A Coconut “Macaroon” (photo from Pixabay)

The cookie that I was showing was the French “Macaron” that looks like this:

“Macarons” – Photo from Pixabay

While this may seem like a small detail to most, those of you who know me know that it would have bothered me tremendously if I had found out later and it was not brought to my attention. I did actually do some research on this cookie, as I initially was considering using the French name for the bakery: “Le Macaron Rose”. I had thought that the spelling of “Macaron” was the French spelling (it is!) and that the English translation for this cookie was spelled “Macaroon”, but I was incorrect on that issue. I was very grateful to my friend for pointing this out to me – especially at the early stage of the project that I am at where changing things wasn’t much of an issue. Had I gone through and published the patterns and then found out, I would have been much more troubled.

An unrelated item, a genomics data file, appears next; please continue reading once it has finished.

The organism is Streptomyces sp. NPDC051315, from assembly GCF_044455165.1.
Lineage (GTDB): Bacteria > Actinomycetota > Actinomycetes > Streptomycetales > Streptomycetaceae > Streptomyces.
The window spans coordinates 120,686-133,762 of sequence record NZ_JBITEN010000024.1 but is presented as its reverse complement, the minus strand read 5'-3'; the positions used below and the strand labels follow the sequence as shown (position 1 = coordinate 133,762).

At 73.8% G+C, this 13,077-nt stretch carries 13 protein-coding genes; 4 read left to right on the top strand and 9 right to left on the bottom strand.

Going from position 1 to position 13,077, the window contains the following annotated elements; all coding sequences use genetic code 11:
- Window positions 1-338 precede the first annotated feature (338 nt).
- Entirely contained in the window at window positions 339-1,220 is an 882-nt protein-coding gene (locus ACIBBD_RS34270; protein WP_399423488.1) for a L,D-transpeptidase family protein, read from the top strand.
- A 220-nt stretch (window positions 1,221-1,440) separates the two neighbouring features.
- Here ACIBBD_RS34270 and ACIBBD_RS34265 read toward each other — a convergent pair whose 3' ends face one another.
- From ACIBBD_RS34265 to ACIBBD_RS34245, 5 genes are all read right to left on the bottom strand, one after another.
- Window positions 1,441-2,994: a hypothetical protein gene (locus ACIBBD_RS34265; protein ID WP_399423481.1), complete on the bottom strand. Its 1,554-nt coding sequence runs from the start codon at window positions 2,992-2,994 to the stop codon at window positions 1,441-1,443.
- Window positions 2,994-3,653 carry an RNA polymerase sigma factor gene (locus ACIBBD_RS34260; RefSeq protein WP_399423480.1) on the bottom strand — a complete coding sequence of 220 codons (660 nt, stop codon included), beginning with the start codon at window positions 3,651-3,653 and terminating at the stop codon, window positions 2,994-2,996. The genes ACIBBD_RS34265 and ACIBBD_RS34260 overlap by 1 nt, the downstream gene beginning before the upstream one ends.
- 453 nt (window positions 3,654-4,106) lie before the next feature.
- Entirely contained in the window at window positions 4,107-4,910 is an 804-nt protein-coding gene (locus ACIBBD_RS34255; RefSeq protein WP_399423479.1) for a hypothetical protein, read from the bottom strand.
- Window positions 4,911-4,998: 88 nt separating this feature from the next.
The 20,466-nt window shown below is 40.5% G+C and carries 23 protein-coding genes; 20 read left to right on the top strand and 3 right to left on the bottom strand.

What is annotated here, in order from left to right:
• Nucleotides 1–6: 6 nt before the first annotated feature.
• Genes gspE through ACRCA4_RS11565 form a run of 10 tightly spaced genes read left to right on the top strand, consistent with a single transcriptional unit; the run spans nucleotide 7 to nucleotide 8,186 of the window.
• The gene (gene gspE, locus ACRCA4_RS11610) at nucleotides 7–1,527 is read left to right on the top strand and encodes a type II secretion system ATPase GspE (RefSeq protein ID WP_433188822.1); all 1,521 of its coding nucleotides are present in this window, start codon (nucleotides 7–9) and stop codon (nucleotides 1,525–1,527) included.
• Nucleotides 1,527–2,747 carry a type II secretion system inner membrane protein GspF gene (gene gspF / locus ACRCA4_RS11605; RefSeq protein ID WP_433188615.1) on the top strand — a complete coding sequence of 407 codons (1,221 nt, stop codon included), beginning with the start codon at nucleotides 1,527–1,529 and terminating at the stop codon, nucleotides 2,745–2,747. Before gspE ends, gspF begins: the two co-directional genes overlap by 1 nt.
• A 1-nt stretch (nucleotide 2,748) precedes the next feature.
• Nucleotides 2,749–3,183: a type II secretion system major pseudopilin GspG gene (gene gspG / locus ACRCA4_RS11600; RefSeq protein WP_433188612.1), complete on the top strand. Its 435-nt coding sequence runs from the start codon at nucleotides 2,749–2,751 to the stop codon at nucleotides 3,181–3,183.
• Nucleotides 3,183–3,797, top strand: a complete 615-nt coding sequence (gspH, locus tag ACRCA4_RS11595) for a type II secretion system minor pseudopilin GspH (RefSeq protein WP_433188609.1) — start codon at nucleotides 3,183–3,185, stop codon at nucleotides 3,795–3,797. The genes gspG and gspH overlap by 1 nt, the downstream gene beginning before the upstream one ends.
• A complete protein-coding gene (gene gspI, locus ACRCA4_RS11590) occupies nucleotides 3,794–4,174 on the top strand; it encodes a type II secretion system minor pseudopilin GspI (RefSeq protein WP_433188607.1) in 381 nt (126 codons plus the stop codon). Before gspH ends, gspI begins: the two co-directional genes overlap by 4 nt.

So I spent yesterday re-painting the sign with the correct spelling:

It didn’t take very long and since I had created a macaron Christmas tree to sit as an overlay at the side of the door, I was very grateful that she had caught the error.

Besides the sign and the tree, I had placed a pink macaron on the plate that each of the nutcracker guards were holding. It would have been a bit embarrassing for me to have everything ready to go and have the mistake acknowledged at that point. It saved me a lot of headaches.